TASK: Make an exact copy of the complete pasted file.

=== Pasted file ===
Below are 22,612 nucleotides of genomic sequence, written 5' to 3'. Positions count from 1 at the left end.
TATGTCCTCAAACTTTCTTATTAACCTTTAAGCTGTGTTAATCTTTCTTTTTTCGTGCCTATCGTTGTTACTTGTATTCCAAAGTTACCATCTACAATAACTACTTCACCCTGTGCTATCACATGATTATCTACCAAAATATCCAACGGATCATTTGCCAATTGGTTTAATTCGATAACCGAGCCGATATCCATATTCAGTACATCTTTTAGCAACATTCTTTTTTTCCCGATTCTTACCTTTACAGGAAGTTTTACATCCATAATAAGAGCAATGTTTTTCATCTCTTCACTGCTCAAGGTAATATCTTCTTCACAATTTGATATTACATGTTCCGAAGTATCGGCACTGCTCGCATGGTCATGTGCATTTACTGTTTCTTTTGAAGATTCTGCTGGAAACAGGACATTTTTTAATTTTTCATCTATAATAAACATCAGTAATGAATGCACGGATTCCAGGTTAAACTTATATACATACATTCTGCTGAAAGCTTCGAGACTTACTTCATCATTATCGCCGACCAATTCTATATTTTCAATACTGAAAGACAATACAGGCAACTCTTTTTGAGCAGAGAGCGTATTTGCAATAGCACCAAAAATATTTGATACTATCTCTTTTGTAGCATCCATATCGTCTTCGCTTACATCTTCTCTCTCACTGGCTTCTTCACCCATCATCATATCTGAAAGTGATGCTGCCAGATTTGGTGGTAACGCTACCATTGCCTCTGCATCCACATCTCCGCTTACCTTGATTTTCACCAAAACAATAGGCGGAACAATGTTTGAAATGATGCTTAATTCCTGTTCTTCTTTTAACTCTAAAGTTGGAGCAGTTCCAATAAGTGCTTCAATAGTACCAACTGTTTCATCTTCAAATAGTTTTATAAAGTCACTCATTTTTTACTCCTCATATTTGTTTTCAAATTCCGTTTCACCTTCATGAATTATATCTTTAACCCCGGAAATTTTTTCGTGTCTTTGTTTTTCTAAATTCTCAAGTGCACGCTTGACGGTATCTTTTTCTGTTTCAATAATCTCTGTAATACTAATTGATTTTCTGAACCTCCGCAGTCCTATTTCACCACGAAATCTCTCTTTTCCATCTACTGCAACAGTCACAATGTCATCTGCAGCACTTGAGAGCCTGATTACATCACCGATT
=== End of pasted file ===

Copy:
Below are 22,612 nucleotides of genomic sequence, written 5' to 3'. Positions count from 1 at the left end.
TATGTCCTCAAACTTTCTTATTAACCTTTAAGCTGTGTTAATCTTTCTTTTTTCGTGCCTATCGTTGTTACTTGTATTCCAAAGTTACCATCTACAATAACTACTTCACCCTGTGCTATCACATGATTATCTACCAAAATATCCAACGGATCATTTGCCAATTGGTTTAATTCGATAACCGAGCCGATATCCATATTCAGTACATCTTTTAGCAACATTCTTTTTTTCCCGATTCTTACCTTTACAGGAAGTTTTACATCCATAATAAGAGCAATGTTTTTCATCTCTTCACTGCTCAAGGTAATATCTTCTTCACAATTTGATATTACATGTTCCGAAGTATCGGCACTGCTCGCATGGTCATGTGCATTTACTGTTTCTTTTGAAGATTCTGCTGGAAACAGGACATTTTTTAATTTTTCATCTATAATAAACATCAGTAATGAATGCACGGATTCCAGGTTAAACTTATATACATACATTCTGCTGAAAGCTTCGAGACTTACTTCATCATTATCGCCGACCAATTCTATATTTTCAATACTGAAAGACAATACAGGCAACTCTTTTTGAGCAGAGAGCGTATTTGCAATAGCACCAAAAATATTTGATACTATCTCTTTTGTAGCATCCATATCGTCTTCGCTTACATCTTCTCTCTCACTGGCTTCTTCACCCATCATCATATCTGAAAGTGATGCTGCCAGATTTGGTGGTAACGCTACCATTGCCTCTGCATCCACATCTCCGCTTACCTTGATTTTCACCAAAACAATAGGCGGAACAATGTTTGAAATGATGCTTAATTCCTGTTCTTCTTTTAACTCTAAAGTTGGAGCAGTTCCAATAAGTGCTTCAATAGTACCAACTGTTTCATCTTCAAATAGTTTTATAAAGTCACTCATTTTTTACTCCTCATATTTGTTTTCAAATTCCGTTTCACCTTCATGAATTATATCTTTAACCCCGGAAATTTTTTCGTGTCTTTGTTTTTCTAAATTCTCAAGTGCACGCTTGACGGTATCTTTTTCTGTTTCAATAATCTCTGTAATACTAATTGATTTTCTGAACCTCCGCAGTCCTATTTCACCACGAAATCTCTCTTTTCCATCTACTGCAACAGTCACAATGTCATCTGCAGCACTTGAGAGCCTGATTACATCACCGATT